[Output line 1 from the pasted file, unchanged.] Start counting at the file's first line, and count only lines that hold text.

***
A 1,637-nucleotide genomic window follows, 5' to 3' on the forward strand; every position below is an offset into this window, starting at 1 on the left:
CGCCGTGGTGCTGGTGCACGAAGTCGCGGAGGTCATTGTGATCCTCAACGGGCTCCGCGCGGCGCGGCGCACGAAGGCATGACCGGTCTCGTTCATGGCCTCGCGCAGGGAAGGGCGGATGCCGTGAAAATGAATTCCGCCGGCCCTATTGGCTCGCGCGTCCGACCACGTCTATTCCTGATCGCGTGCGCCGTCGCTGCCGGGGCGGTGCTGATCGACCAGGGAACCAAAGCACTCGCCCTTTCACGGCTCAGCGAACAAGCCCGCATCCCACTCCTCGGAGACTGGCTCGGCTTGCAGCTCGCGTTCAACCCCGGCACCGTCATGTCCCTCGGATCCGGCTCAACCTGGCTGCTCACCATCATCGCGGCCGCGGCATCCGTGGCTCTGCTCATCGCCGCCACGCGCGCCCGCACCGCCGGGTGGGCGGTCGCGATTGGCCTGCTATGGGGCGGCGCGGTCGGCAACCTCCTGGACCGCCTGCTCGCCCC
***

A 1,637-nucleotide genomic window follows, 5' to 3' on the forward strand; every position below is an offset into this window, starting at 1 on the left: